Wednesday, July 18, 2012

Walkable adventure in Hailey

Home gardens from the exotic to the bountiful


By JENNIFER LIEBRUM
Express Staff Writer

Courtesy photo by Gretchen Wagner. The front yard of landscape designer Dean Hernandez and his wife Amy Boyer of Hailey. The setting is a study of textures, using different colors and scales of rocks and gravel with tall grasses to frame the front porch.

Friends of the Hailey Public Library have been beating the bushes around Hailey making sure to flush out the year's most interesting gardens to include in their annual fundraising tour, which will be open to the public Saturday, July 21, from 10 a.m. to 2 p.m.

The Hailey Garden Tour is a walkable adventure with guests strolling in shady old Hailey, visiting 11 residential gardens with exotic sun-loving vegetables, garden rooms, carefully curated collections of flowers, drought-tolerant plants, architectural gardens, xeriscape and other surprises.

There are a couple of projects in the works to illustrate some of the process and work involved in transforming a garden.  Six commercial and community gardens on the tour demonstrate how local businesses and nonprofits shine and give back with beauty, edibles and opportunity. 

Local writer Eleanor Jewitt and architect Gretchen Wagner spent time with the gardeners and caretakers whose foliage was selected, getting to know the spirit of each space and articulating a synopsis and photographs for guests to familiarize themselves with some of the not so obvious in the gardens.

"It takes a lot of visits and conversations for the essence of each year's tour to emerge," Wagner said. "Many gardens have old sheds that have been on the property for decades and the owners can remember their forebears' attachment to the neighborhood and the land. There is an extremely strong sense of place here."

Jewitt was impressed by the variety among the gardens.

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"Traditional flower gardens that require many hours of weekly upkeep; small, efficient growing models/ideas/solutions; native, H2O-efficient landscapes; historical homes/yards in old Hailey," she stated in an email. "It won't simply be one pretty, manicured English-style garden after another."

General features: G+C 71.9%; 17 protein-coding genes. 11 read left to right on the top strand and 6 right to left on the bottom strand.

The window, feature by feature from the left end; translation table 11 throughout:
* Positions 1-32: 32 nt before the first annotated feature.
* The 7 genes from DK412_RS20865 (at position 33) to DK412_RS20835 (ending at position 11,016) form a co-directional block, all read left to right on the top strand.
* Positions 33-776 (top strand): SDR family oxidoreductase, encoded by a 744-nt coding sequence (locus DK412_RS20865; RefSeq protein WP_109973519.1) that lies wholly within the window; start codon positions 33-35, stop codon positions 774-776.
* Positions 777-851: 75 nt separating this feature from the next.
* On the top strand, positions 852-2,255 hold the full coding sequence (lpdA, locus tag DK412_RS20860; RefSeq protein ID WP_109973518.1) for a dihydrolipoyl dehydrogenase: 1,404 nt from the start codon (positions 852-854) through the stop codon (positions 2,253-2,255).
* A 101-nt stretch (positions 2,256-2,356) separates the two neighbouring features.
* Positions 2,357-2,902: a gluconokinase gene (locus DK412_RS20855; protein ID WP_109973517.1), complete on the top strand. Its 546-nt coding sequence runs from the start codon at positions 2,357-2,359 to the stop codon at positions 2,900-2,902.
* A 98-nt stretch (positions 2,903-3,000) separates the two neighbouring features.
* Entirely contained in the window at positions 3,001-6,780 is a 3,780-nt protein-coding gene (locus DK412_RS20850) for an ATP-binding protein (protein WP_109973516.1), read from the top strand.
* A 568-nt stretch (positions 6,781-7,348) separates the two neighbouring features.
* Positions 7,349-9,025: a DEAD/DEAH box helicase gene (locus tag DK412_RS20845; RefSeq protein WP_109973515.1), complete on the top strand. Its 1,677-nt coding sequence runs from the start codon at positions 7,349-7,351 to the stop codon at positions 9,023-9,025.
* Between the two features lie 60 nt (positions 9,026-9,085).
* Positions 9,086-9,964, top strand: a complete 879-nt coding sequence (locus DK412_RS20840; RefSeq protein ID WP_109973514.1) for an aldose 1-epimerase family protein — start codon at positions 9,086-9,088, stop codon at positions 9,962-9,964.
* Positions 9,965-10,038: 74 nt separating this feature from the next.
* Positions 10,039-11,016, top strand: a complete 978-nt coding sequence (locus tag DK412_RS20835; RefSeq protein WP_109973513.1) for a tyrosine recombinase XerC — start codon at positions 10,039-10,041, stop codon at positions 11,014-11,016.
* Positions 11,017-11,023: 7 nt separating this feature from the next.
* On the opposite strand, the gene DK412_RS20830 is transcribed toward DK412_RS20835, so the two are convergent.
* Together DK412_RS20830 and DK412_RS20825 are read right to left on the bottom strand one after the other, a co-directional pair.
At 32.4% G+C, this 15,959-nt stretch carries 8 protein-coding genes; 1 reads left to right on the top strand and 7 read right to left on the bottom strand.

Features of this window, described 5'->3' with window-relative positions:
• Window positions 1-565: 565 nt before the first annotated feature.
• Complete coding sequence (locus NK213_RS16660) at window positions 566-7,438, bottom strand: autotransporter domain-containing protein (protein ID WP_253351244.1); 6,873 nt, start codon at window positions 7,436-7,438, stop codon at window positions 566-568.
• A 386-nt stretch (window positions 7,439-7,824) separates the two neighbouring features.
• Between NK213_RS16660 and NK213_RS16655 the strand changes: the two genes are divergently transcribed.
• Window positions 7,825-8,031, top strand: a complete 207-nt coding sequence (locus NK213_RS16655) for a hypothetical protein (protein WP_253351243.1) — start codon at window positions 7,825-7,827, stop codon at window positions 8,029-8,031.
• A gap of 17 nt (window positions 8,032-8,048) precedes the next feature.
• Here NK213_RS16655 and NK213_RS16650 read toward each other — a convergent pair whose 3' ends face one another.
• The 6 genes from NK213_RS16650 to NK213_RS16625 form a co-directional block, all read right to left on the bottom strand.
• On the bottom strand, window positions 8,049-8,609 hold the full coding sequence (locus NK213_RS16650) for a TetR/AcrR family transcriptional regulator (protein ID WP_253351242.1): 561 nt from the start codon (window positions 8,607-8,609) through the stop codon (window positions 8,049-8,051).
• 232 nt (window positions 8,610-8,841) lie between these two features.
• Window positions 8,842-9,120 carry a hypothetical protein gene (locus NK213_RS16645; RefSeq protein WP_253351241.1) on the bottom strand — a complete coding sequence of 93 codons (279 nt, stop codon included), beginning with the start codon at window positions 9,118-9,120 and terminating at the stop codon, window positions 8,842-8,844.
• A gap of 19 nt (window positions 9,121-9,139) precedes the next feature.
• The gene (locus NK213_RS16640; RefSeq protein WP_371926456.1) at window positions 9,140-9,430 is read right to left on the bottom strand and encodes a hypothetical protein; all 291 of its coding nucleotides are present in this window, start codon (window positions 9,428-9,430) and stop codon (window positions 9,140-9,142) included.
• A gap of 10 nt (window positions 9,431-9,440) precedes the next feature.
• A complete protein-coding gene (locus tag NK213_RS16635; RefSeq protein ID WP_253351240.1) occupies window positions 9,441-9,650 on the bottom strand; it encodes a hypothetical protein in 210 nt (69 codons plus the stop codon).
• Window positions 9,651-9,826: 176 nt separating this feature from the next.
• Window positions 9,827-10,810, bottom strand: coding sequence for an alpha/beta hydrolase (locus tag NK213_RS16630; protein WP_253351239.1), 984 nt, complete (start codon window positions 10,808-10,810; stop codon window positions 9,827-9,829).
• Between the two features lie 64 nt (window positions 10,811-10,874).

Two of her personal favorites: "While all of the gardens are unique and beautiful, I think the most unique and different has to be Morgan Buckert and Paddy McIlvoy's ... with rows of beds going right up to the road. They are experimenting with a number of rare and exotic fruits and vegetables from around the world (from seed). They don't waste a square inch of their small lot ... very serious growers."

Another spectacular yard and garden "has to be Helen Stone and Ben Schepps'. Helen is a professional gardener but the massiveness and variety of her own garden is impressive, entirely do-it-yourself, with a very cool, developing high-altitude rock garden."

The Hailey Library is also a stop on the tour where participants can obtain a new brochure titled "An Old Hailey Walking Tour," published by the Hailey Historical Preservation Committee and the Blaine County Historical Museum. People can follow it concurrently with the tour. There will also be local historians and information on hand to talk about the architecture of old Hailey as well as take-home tips and information on the things seen along the tour. The Mallory historic photo collection is worth a look while visiting the library.

"It is fitting that we are featuring the Old Hailey Walking Tour in conjunction with the gardens," Wagner said. "Both the buildings and the landscapes in this neighborhood are the living history of Hailey. Some of the trees are from the 19th century and heirloom plants have been passed down for generations."

Live music lilting through the air and lemonade and ice cream vendors will sweeten the old-timey feel. The Blaine County Historical Museum at 218 N. Main St. will open at 11 a.m. to round-out the experience.




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